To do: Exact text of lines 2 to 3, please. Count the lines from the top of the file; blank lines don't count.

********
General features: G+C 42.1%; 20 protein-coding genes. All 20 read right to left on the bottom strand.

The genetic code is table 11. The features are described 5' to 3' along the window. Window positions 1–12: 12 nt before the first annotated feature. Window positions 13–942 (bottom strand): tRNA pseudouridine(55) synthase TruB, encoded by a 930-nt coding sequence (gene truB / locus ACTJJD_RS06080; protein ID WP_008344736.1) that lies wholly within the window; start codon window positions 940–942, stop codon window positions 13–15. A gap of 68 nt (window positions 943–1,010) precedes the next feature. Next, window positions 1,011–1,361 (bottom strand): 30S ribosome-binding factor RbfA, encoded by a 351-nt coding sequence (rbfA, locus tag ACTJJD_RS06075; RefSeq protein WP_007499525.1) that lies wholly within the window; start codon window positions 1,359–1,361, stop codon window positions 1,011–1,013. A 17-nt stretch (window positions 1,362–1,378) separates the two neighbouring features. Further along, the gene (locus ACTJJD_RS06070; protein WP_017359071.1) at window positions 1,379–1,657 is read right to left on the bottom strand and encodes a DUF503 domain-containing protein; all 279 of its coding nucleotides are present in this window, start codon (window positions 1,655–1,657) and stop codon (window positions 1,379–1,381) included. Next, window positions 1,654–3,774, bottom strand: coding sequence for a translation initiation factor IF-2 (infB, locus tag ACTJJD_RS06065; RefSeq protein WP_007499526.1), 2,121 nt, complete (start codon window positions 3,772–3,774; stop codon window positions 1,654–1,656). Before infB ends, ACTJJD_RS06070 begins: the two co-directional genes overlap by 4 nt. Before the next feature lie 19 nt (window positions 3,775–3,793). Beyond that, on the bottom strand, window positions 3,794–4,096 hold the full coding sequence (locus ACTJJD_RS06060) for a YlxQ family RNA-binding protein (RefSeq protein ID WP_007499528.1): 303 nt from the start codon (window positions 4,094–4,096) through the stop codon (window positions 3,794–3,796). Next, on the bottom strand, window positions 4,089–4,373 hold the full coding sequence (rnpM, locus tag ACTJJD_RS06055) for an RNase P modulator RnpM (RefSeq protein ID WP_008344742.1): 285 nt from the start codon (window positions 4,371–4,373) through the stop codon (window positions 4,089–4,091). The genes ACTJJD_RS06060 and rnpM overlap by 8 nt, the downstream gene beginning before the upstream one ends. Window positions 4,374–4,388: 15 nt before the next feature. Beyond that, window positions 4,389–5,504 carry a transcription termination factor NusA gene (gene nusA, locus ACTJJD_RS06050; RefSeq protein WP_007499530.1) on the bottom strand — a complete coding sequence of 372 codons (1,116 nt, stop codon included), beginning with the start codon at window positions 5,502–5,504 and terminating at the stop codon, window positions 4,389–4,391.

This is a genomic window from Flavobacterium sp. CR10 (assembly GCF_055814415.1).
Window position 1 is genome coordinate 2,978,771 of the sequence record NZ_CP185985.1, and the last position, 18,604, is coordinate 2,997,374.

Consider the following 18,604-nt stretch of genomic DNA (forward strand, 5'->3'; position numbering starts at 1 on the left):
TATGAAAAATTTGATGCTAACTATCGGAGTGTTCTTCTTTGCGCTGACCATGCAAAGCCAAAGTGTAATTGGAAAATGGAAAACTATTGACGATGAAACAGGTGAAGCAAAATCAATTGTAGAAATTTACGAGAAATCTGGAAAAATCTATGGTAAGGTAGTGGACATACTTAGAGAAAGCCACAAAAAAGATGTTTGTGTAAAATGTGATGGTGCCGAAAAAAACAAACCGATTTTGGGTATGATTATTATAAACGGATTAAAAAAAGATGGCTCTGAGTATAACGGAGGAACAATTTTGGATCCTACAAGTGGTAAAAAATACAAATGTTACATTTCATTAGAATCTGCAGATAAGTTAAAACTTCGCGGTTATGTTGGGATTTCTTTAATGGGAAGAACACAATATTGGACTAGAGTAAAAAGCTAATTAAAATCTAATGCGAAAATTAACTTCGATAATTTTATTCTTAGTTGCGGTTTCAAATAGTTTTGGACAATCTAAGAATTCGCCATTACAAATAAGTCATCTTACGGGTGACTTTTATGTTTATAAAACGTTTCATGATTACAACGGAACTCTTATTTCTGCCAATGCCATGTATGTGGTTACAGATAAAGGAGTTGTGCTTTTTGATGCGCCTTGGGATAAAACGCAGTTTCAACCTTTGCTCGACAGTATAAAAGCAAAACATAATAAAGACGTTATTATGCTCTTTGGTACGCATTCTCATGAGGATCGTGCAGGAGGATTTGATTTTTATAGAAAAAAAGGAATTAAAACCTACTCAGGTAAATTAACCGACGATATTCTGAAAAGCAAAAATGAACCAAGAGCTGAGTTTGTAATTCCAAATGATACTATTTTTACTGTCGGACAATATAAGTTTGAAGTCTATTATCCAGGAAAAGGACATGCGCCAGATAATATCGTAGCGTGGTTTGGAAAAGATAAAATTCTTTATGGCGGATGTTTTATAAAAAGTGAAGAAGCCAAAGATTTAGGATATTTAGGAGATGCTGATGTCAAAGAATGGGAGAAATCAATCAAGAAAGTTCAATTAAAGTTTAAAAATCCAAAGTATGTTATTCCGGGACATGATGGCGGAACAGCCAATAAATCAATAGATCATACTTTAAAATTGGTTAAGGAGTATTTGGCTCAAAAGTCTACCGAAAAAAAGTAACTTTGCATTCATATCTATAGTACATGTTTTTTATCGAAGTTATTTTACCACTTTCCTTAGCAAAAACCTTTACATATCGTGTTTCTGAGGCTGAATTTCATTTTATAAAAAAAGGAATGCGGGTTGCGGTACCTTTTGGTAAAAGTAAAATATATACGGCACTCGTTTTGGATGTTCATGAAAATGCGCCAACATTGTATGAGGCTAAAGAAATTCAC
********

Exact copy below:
The genetic code is table 11. The features are described 5' to 3' along the window. Window positions 1–12: 12 nt before the first annotated feature. Window positions 13–942 (bottom strand): tRNA pseudouridine(55) synthase TruB, encoded by a 930-nt coding sequence (gene truB / locus ACTJJD_RS06080; protein ID WP_008344736.1) that lies wholly within the window; start codon window positions 940–942, stop codon window positions 13–15. A gap of 68 nt (window positions 943–1,010) precedes the next feature. Next, window positions 1,011–1,361 (bottom strand): 30S ribosome-binding factor RbfA, encoded by a 351-nt coding sequence (rbfA, locus tag ACTJJD_RS06075; RefSeq protein WP_007499525.1) that lies wholly within the window; start codon window positions 1,359–1,361, stop codon window positions 1,011–1,013. A 17-nt stretch (window positions 1,362–1,378) separates the two neighbouring features. Further along, the gene (locus ACTJJD_RS06070; protein WP_017359071.1) at window positions 1,379–1,657 is read right to left on the bottom strand and encodes a DUF503 domain-containing protein; all 279 of its coding nucleotides are present in this window, start codon (window positions 1,655–1,657) and stop codon (window positions 1,379–1,381) included. Next, window positions 1,654–3,774, bottom strand: coding sequence for a translation initiation factor IF-2 (infB, locus tag ACTJJD_RS06065; RefSeq protein WP_007499526.1), 2,121 nt, complete (start codon window positions 3,772–3,774; stop codon window positions 1,654–1,656). Before infB ends, ACTJJD_RS06070 begins: the two co-directional genes overlap by 4 nt. Before the next feature lie 19 nt (window positions 3,775–3,793). Beyond that, on the bottom strand, window positions 3,794–4,096 hold the full coding sequence (locus ACTJJD_RS06060) for a YlxQ family RNA-binding protein (RefSeq protein ID WP_007499528.1): 303 nt from the start codon (window positions 4,094–4,096) through the stop codon (window positions 3,794–3,796). Next, on the bottom strand, window positions 4,089–4,373 hold the full coding sequence (rnpM, locus tag ACTJJD_RS06055) for an RNase P modulator RnpM (RefSeq protein ID WP_008344742.1): 285 nt from the start codon (window positions 4,371–4,373) through the stop codon (window positions 4,089–4,091). The genes ACTJJD_RS06060 and rnpM overlap by 8 nt, the downstream gene beginning before the upstream one ends. Window positions 4,374–4,388: 15 nt before the next feature. Beyond that, window positions 4,389–5,504 carry a transcription termination factor NusA gene (gene nusA, locus ACTJJD_RS06050; RefSeq protein WP_007499530.1) on the bottom strand — a complete coding sequence of 372 codons (1,116 nt, stop codon included), beginning with the start codon at window positions 5,502–5,504 and terminating at the stop codon, window positions 4,389–4,391.

This is a genomic window from Flavobacterium sp. CR10 (assembly GCF_055814415.1).